When it comes to fundraising, Gen-Z are often ignored because of their lower purchasing power. But it’s well-established that young people are change-makers at heart. 62% of those aged 16-25 believe they have the power to shape the future. And they’re still willing to put their money where their mouth is. ‘While elder generations are leveling out on their giving levels,’ explains Soraya Alexander, COO. of Justgiving, ‘we are just seeing the next generation of donors come into their own’.
It’s no surprise that young people are now twice as likely as any other age group to increase charitable donations next year. Having grown up in a period of global instability - from Brexit to Black Lives Matter - Gen-Z are more willing than ever to invest time and money in making the world a better place.
However, these pivotal events have also seen Gen-Z adopt a decentralised approach to global issues; a skepticism for big organisations and a preference for individual ones. So what does this mean for the charitable sector?
Understanding the Change Maker Spirit
A crucial misstep, in both commercial and Not For Profit initiatives, is the fundamental disconnect with the values of Gen-Z. You might be able to initially capture their attention with flashy graphics and TikToks. But this generation also wears its heart on its sleeve. If brands and charities aren’t willing to offer the same level of transparency and authenticity, their campaign is doomed to fail.
For instance, Gen-Z are more likely to seek a personal connection to the charities they donate to. This often means that grassroots organisations or local issues will capture attention more readily than bigger entities. Nearly half of Gen Z (43%) have given to an individual’s personal cause on GoFundMe or a similar fundraising website in the past year.
We are not advocating for Not For Profits to migrate to these platforms. But they should try to showcase the work they’re doing locally and make the case that it’s relevant to the younger audiences they are appealing to. Social media has made it much easier for young people to find decentralised organisations and highly-specific causes that resonate with their own experiences. This is who larger NPOS are competing with for attention or donations.
The upswing is that, once you have captured Gen Z attention, they are much likelier to remain an advocate for your organisation. Research has shown that 16-25 year olds are over three times more likely than Gen X or Baby Boomers to volunteer for or represent an NPO they feel a connection with. Doing the work to appeal to young people’s interests and concerns clearly pays dividends.
Charities that really understand the Changemaker spirit will be able to harness that same energy for their own benefit.
The Digital Debate
One of the defining characteristics of Gen-Z is that they are the first truly digitally-native generation. Our research shows that 61% of 16-25 year olds spend at least 8 or more hours a day online, most prominently on social media.
Social media is no longer just a tool for chatting with friends or sharing photos. Increasingly, these platforms have become spaces where young people interact with serious issues: debating the big topics, sharing educational information, and engaging with organisations that make a difference. Indeed, younger donors are now much more likely than their older counterparts to donate via their phone on mobile websites or apps.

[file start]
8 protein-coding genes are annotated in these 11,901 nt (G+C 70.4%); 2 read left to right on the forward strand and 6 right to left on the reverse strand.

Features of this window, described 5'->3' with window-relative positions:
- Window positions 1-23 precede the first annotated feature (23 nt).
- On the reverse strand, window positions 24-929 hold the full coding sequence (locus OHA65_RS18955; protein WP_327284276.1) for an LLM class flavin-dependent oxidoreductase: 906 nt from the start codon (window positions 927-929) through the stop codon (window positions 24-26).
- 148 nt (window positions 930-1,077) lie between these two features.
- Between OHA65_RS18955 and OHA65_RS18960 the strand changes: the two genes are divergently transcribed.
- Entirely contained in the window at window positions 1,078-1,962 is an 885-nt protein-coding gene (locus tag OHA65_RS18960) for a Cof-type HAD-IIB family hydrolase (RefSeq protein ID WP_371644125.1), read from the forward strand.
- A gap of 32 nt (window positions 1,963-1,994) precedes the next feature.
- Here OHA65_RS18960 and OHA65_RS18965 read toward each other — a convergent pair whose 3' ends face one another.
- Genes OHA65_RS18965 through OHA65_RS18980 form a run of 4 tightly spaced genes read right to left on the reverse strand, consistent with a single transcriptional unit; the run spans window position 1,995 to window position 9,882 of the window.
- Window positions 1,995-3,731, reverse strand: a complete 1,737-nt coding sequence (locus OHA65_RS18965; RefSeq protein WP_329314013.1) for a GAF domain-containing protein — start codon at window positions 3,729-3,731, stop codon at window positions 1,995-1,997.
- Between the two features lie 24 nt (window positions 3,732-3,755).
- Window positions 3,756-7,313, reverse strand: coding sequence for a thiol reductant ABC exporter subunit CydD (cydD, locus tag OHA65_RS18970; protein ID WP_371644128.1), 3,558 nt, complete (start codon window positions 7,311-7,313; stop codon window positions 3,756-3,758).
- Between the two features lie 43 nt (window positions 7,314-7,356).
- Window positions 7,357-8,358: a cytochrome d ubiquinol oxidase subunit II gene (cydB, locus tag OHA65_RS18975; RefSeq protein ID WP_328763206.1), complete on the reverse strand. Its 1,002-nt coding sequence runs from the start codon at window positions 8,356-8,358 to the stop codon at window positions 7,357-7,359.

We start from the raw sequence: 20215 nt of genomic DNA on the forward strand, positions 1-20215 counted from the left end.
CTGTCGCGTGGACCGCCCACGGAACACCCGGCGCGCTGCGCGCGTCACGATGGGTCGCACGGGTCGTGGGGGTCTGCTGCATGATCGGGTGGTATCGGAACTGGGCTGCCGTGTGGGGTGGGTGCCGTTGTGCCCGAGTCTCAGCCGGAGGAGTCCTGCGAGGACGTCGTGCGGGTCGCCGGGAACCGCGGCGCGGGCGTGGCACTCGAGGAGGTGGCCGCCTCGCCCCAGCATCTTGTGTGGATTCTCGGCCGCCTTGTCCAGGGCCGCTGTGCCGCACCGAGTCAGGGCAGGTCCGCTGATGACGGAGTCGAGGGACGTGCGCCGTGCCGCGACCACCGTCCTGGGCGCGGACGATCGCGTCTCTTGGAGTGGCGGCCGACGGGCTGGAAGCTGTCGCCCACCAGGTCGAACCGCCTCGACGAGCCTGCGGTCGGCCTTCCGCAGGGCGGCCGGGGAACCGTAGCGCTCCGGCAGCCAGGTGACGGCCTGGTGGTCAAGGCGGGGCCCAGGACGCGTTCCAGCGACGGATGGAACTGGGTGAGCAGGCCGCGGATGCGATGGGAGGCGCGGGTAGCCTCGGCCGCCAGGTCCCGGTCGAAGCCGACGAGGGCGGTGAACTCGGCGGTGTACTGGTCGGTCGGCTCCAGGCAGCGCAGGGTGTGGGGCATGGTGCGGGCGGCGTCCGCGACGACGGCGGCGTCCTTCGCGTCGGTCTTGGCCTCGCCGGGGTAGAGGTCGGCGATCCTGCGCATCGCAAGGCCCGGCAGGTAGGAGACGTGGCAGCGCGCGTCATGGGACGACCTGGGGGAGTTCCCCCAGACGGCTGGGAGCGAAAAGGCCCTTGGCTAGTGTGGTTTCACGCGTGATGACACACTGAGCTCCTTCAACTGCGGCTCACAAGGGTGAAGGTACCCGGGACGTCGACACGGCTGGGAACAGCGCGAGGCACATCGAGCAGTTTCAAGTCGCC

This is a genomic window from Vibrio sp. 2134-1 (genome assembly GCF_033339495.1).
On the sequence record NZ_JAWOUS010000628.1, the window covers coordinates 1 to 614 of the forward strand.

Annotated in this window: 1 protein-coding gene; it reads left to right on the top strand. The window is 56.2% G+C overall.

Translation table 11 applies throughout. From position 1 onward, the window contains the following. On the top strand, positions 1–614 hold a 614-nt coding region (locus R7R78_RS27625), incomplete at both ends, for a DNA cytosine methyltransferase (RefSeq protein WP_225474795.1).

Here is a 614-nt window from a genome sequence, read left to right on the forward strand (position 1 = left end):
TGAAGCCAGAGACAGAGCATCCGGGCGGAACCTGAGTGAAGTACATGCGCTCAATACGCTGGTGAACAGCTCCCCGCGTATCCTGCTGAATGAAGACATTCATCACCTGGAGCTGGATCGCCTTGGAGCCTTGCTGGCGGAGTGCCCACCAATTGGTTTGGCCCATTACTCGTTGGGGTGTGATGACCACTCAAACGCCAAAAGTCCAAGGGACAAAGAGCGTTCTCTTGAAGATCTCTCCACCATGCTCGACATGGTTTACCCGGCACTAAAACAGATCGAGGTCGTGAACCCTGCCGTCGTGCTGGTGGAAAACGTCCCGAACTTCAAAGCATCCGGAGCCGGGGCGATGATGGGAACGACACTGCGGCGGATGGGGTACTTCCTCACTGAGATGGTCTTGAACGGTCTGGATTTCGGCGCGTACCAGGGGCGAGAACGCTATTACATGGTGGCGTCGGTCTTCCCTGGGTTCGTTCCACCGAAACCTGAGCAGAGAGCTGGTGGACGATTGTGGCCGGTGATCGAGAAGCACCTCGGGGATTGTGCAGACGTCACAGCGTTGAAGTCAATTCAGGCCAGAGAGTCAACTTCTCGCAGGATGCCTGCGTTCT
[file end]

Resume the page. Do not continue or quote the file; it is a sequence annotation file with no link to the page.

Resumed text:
In order to maximise their impact, charities need to join the online discourse. In particular, this means developing their creative and social listening to produce highly-shareable content. What formats might be able to tell their story in a more captivating way? Could a TikTok video be just as, if not more engaging than a blogpost, for instance?
Statistics show 59% of Gen Z feel closer to brands that make TikTok videos. The NPO ‘Gen-Z for Change’ has truly capitalised on this behaviour. With 1.7m followers, what started as a TikTok account, has now become a national organisation which works to mobilise young people in America.
Within their TikTok strategy, the organisation works with a range of influencers to platform difficult issues about the environment, racial violence, election fraud and more. Gen-Z for change are a great example of how an advanced social media approach can promote a broader philanthropic strategy.
Innovation is Everything
Social media is key because it's the entry point for many would-be donators. However, the way to really capture Gen-Z’s attention is thinking outside the box. In what ways can your organisation transform the conventional methods of fundraising and activism?
A perfect example of such innovative thinking was the Hot Meal Challenge. Developed by Sufra, this initiative successfully mimicked the classic Social Media ‘challenge’ to address food insecurity during the cost-of-living crisis. Young people would download the app, donate a meal to those in need and then challenge three friends to do the same. This pay-it-forward technique built a unique digital ecosystem that spread the word at speed.
As Fabio Richter, the founder of the Hot Meal Challenge, stated, "The success of this initiative is a testament to Gen Z's commitment to social change, harnessed through technology." Richter is right. Gen-Z are well versed in technology and actively want to use it for good - not just letting the tech-billionaires in Silicon Valley benefit.
Simple but effective. Sufra achieved viral attention and talkability by understanding how their audience engage online, and finding a way for them to seamlessly slot in.
There is also no doubt that this generation’s unique values and behaviours have the power to transform the way philanthropy works in the coming years. The change-maker spirit is an energy that charities can and should harness. And as ever with Gen-Z: if you help them, they’ll help you.